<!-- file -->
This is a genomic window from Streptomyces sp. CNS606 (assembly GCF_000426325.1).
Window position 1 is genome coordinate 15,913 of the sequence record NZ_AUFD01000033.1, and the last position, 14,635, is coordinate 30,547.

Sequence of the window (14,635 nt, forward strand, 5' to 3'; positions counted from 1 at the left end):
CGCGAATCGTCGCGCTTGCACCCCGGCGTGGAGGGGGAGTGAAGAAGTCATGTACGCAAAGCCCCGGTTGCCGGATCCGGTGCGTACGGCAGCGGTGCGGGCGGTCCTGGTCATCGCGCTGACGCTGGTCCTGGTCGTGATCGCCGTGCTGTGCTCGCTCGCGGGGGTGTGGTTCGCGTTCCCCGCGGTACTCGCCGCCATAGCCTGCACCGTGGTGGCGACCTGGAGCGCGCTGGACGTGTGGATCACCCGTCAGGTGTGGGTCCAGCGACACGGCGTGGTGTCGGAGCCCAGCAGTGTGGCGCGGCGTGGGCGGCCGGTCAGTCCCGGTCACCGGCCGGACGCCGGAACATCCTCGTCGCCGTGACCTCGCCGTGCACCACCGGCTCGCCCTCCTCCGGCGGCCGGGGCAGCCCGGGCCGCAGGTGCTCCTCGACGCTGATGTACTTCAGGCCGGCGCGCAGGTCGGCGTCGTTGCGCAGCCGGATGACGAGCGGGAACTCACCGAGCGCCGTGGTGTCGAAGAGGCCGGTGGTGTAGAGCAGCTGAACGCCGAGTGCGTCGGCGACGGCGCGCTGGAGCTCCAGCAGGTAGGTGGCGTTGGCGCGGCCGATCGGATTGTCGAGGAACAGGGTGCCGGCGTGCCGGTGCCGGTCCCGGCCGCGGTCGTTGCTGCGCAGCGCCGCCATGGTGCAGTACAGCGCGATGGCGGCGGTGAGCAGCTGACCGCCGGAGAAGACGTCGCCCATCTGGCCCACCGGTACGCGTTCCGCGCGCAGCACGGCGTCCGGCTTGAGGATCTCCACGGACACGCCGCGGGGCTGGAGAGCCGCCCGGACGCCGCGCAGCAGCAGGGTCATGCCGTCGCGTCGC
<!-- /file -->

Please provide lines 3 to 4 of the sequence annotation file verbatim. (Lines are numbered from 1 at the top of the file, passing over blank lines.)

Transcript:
Sequence of the window (14,635 nt, forward strand, 5' to 3'; positions counted from 1 at the left end):
CGCGAATCGTCGCGCTTGCACCCCGGCGTGGAGGGGGAGTGAAGAAGTCATGTACGCAAAGCCCCGGTTGCCGGATCCGGTGCGTACGGCAGCGGTGCGGGCGGTCCTGGTCATCGCGCTGACGCTGGTCCTGGTCGTGATCGCCGTGCTGTGCTCGCTCGCGGGGGTGTGGTTCGCGTTCCCCGCGGTACTCGCCGCCATAGCCTGCACCGTGGTGGCGACCTGGAGCGCGCTGGACGTGTGGATCACCCGTCAGGTGTGGGTCCAGCGACACGGCGTGGTGTCGGAGCCCAGCAGTGTGGCGCGGCGTGGGCGGCCGGTCAGTCCCGGTCACCGGCCGGACGCCGGAACATCCTCGTCGCCGTGACCTCGCCGTGCACCACCGGCTCGCCCTCCTCCGGCGGCCGGGGCAGCCCGGGCCGCAGGTGCTCCTCGACGCTGATGTACTTCAGGCCGGCGCGCAGGTCGGCGTCGTTGCGCAGCCGGATGACGAGCGGGAACTCACCGAGCGCCGTGGTGTCGAAGAGGCCGGTGGTGTAGAGCAGCTGAACGCCGAGTGCGTCGGCGACGGCGCGCTGGAGCTCCAGCAGGTAGGTGGCGTTGGCGCGGCCGATCGGATTGTCGAGGAACAGGGTGCCGGCGTGCCGGTGCCGGTCCCGGCCGCGGTCGTTGCTGCGCAGCGCCGCCATGGTGCAGTACAGCGCGATGGCGGCGGTGAGCAGCTGACCGCCGGAGAAGACGTCGCCCATCTGGCCCACCGGTACGCGTTCCGCGCGCAGCACGGCGTCCGGCTTGAGGATCTCCACGGACACGCCGCGGGGCTGGAGAGCCGCCCGGACGCCGCGCAGCAGCAGGGTCATGCCGTCGCGTCGC